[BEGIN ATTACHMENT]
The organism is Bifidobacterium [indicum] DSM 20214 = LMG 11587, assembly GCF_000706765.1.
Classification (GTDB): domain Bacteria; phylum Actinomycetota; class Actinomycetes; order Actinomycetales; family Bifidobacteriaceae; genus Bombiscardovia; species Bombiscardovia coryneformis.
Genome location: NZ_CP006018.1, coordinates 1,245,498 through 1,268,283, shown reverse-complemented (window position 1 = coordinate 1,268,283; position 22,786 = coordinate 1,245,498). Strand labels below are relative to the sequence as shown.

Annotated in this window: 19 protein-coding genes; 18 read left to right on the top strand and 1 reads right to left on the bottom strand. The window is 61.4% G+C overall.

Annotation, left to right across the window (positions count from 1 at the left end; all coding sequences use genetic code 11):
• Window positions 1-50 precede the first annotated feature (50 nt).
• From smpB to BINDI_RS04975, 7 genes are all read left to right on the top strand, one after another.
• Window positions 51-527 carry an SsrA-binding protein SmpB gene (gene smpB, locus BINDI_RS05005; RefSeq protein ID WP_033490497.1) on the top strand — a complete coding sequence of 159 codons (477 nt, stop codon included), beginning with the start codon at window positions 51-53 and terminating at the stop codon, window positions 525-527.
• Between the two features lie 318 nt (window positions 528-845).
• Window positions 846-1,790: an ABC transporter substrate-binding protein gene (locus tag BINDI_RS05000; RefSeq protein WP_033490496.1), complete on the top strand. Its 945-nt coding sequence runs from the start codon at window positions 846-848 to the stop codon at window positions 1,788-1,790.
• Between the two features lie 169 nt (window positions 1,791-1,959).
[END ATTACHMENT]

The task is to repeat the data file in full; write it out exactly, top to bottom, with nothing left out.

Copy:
The organism is Bifidobacterium [indicum] DSM 20214 = LMG 11587, assembly GCF_000706765.1.
Classification (GTDB): domain Bacteria; phylum Actinomycetota; class Actinomycetes; order Actinomycetales; family Bifidobacteriaceae; genus Bombiscardovia; species Bombiscardovia coryneformis.
Genome location: NZ_CP006018.1, coordinates 1,245,498 through 1,268,283, shown reverse-complemented (window position 1 = coordinate 1,268,283; position 22,786 = coordinate 1,245,498). Strand labels below are relative to the sequence as shown.

Annotated in this window: 19 protein-coding genes; 18 read left to right on the top strand and 1 reads right to left on the bottom strand. The window is 61.4% G+C overall.

Annotation, left to right across the window (positions count from 1 at the left end; all coding sequences use genetic code 11):
• Window positions 1-50 precede the first annotated feature (50 nt).
• From smpB to BINDI_RS04975, 7 genes are all read left to right on the top strand, one after another.
• Window positions 51-527 carry an SsrA-binding protein SmpB gene (gene smpB, locus BINDI_RS05005; RefSeq protein ID WP_033490497.1) on the top strand — a complete coding sequence of 159 codons (477 nt, stop codon included), beginning with the start codon at window positions 51-53 and terminating at the stop codon, window positions 525-527.
• Between the two features lie 318 nt (window positions 528-845).
• Window positions 846-1,790: an ABC transporter substrate-binding protein gene (locus tag BINDI_RS05000; RefSeq protein WP_033490496.1), complete on the top strand. Its 945-nt coding sequence runs from the start codon at window positions 846-848 to the stop codon at window positions 1,788-1,790.
• Between the two features lie 169 nt (window positions 1,791-1,959).